14. Would like nothing more than to find a Taurus .44 magnum in 4”, however none are to be found anywhere locally here in So. Fl., for me to go and look at and feel. And as far as online purchases, most places are out of stock.And I can’t figure out if that’s a good thing or a bad thing. Are they that popular that no gun store can keep them, or get them long enough? I want it because I think it is far more beautiful than a S&W. And I have a pristine S&W Model 66-4 in 2”, that’s never been fired, simply because it’s a beautiful gun!! Especially after I polished it out to a mirror finish, and it will never be fired, unless I have to kill someone!! Then I won’t have a problem with it getting dirty. And I will do the same with the Taurus, when and if I can ever get my hands on one. I need to see it in person. If it’s the Matte finish, then it won’t happen, but if it’s a satin finish, I’ll buy it.

  15. Something is wrong, from the recoil comparison to the groups you are shooting. Take the gun to a qualified gunsmith, back to where you purchased it or send it to the factory, according to instructions in your manual.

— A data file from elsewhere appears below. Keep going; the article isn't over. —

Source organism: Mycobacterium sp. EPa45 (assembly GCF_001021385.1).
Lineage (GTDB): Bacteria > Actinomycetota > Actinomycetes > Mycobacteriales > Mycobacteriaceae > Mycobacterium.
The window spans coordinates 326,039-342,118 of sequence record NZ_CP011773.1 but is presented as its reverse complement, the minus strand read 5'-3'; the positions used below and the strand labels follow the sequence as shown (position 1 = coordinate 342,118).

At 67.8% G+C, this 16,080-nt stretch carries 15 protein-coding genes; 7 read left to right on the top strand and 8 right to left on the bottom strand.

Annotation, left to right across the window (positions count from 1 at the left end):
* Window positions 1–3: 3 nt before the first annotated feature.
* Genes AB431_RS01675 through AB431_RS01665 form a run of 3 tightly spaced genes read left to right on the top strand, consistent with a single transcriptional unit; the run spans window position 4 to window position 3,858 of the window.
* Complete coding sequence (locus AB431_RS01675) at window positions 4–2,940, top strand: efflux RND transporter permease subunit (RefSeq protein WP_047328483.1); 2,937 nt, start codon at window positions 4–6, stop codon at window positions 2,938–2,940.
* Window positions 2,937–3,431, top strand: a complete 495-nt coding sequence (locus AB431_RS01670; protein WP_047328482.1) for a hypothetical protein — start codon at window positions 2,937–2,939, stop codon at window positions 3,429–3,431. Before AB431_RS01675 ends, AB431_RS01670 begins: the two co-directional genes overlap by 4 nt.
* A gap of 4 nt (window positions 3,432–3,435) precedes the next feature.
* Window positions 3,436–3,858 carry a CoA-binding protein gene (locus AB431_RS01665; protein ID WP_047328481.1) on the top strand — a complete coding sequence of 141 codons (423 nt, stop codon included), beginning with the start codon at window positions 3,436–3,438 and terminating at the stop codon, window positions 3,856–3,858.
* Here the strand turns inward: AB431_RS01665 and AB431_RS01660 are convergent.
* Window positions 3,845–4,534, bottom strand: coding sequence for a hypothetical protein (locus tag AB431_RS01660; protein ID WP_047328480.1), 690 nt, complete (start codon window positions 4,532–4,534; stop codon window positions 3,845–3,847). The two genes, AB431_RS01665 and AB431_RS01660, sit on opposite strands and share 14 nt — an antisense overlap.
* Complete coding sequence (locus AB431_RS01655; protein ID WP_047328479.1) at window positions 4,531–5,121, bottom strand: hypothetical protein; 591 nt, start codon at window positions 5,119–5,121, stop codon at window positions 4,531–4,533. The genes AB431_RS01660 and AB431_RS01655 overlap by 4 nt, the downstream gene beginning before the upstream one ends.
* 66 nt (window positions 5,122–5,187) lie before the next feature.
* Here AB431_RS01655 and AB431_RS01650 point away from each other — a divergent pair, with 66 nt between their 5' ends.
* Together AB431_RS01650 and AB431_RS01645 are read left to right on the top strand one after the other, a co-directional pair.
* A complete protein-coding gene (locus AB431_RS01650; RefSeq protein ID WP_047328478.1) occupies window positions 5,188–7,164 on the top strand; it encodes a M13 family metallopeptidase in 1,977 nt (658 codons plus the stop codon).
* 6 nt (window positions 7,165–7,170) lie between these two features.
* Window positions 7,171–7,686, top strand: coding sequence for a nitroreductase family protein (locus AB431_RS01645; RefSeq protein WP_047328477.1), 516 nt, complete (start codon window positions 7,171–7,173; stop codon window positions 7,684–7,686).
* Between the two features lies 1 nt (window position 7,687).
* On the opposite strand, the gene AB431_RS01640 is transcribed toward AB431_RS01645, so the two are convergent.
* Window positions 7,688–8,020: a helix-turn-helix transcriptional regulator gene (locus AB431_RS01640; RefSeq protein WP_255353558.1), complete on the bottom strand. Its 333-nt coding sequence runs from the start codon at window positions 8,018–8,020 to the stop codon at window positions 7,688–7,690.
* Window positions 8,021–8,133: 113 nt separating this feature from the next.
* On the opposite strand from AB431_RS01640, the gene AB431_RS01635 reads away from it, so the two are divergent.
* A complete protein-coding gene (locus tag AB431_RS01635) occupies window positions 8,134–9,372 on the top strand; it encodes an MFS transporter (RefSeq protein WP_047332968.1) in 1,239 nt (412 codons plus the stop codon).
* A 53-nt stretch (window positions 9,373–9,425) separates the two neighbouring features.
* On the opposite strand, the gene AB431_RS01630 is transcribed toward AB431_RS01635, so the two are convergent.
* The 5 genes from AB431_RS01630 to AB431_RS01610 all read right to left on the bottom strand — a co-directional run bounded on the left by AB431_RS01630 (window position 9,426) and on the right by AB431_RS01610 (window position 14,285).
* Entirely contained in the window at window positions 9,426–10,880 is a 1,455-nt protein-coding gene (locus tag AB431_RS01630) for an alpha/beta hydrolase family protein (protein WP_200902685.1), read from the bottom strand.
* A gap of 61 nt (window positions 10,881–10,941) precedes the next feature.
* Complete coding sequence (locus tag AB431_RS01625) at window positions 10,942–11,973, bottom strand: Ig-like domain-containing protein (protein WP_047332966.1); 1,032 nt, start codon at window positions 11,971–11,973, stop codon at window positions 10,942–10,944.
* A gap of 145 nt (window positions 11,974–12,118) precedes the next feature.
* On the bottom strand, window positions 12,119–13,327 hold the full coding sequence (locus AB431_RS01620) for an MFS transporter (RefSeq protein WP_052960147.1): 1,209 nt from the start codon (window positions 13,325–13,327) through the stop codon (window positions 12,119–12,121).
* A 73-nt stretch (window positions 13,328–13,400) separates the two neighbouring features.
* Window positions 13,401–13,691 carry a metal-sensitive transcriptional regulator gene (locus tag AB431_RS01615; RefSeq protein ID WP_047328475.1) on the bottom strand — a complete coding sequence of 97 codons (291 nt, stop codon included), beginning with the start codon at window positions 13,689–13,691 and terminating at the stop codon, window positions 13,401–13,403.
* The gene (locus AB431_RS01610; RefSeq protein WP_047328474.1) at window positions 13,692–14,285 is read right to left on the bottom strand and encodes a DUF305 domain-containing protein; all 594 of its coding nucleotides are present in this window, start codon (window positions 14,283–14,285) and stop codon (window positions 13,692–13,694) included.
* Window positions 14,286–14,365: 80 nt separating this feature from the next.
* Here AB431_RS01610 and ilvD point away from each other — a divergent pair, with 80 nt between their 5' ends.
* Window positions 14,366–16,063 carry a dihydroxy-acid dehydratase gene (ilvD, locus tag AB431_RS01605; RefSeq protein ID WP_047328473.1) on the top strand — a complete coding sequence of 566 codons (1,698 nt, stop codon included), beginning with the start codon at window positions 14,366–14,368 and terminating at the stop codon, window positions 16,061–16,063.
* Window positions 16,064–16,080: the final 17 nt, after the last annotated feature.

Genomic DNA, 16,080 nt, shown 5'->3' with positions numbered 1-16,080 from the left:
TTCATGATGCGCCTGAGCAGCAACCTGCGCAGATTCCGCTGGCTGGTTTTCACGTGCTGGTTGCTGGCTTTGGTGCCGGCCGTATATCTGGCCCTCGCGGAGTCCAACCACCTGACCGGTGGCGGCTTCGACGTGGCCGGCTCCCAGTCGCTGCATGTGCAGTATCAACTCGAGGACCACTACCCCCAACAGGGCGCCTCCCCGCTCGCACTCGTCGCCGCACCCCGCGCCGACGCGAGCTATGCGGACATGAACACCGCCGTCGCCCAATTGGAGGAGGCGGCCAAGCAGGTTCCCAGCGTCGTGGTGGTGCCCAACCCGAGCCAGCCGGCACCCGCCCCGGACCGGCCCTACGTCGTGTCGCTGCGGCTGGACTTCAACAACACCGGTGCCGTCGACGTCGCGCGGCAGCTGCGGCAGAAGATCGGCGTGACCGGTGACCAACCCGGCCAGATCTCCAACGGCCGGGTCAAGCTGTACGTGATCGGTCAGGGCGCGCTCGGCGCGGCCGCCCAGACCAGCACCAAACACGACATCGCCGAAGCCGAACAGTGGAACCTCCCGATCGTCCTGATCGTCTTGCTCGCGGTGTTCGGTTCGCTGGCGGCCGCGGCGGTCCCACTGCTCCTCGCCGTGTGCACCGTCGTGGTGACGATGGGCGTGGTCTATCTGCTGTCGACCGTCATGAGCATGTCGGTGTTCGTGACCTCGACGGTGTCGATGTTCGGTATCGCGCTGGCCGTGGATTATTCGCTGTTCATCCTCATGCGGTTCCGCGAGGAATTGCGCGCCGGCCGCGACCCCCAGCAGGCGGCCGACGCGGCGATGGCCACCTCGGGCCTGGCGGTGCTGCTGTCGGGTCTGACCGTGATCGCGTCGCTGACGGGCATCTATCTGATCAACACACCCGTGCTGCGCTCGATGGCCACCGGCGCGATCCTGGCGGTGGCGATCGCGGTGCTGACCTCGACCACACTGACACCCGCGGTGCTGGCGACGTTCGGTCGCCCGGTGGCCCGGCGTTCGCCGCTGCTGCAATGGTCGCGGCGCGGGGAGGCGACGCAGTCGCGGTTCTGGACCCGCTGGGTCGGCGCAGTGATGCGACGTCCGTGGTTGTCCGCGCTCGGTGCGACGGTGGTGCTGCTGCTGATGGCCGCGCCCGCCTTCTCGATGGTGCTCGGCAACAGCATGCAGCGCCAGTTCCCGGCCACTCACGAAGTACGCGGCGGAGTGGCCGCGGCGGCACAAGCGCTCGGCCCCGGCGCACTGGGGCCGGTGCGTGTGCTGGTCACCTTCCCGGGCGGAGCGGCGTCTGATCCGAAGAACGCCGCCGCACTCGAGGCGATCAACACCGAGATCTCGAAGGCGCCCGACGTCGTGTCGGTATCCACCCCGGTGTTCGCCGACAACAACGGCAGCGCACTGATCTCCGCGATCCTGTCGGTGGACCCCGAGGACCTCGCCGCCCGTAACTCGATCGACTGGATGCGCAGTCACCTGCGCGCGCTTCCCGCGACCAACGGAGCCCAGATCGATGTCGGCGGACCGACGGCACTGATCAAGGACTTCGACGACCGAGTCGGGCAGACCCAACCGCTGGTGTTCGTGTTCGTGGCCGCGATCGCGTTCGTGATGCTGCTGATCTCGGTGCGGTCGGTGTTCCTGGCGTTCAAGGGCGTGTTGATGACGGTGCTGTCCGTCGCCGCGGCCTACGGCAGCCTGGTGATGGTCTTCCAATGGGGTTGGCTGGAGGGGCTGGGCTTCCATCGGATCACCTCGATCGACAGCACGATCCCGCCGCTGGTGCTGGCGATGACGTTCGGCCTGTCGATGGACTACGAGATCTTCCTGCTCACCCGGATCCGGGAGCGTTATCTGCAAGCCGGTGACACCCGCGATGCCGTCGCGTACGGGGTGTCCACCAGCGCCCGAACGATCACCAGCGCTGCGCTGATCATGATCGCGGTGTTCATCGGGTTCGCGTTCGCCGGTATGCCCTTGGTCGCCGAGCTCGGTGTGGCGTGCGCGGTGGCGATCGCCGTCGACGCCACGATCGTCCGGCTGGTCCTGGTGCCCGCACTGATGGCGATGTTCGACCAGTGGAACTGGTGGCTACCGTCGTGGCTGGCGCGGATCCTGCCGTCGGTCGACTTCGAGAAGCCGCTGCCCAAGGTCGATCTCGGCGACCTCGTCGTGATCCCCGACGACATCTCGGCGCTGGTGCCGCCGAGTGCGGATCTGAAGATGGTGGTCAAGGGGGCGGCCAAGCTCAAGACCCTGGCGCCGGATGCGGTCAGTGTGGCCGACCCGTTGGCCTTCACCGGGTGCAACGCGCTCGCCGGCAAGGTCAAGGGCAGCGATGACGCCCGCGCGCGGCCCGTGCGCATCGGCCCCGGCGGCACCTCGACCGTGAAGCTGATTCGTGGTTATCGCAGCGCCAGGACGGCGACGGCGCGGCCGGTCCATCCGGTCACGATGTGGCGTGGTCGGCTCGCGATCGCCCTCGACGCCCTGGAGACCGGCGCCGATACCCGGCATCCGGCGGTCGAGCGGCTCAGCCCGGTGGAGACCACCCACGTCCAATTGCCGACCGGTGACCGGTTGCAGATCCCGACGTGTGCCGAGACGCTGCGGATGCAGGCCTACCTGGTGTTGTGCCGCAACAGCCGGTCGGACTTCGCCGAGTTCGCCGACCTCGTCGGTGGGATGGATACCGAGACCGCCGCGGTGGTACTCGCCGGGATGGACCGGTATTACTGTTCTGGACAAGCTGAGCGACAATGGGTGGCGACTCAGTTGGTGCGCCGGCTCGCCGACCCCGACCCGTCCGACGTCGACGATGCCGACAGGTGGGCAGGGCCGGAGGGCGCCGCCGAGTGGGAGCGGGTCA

I assume you are not recoil-sensivitive (nor your friends), but shooting the 44 Mag off of a bench rest may not be the best way.

  16. I own this gun the 44TRACKER4SS in 4″ barrel…it does looks good, not much recoil as my S&W 6″ even though the S&W is much heavier. HOWEVER, I wonder if there is something wrong with my barrel…I have spent 50 rounds and I can’t get it sighted…the grouping is terrible. Even shooting from the bench at 25 yards. 14″ grouping 🙁 And I consider myself a good shoot…even my 2 other friends couldn’t get it right with this gun.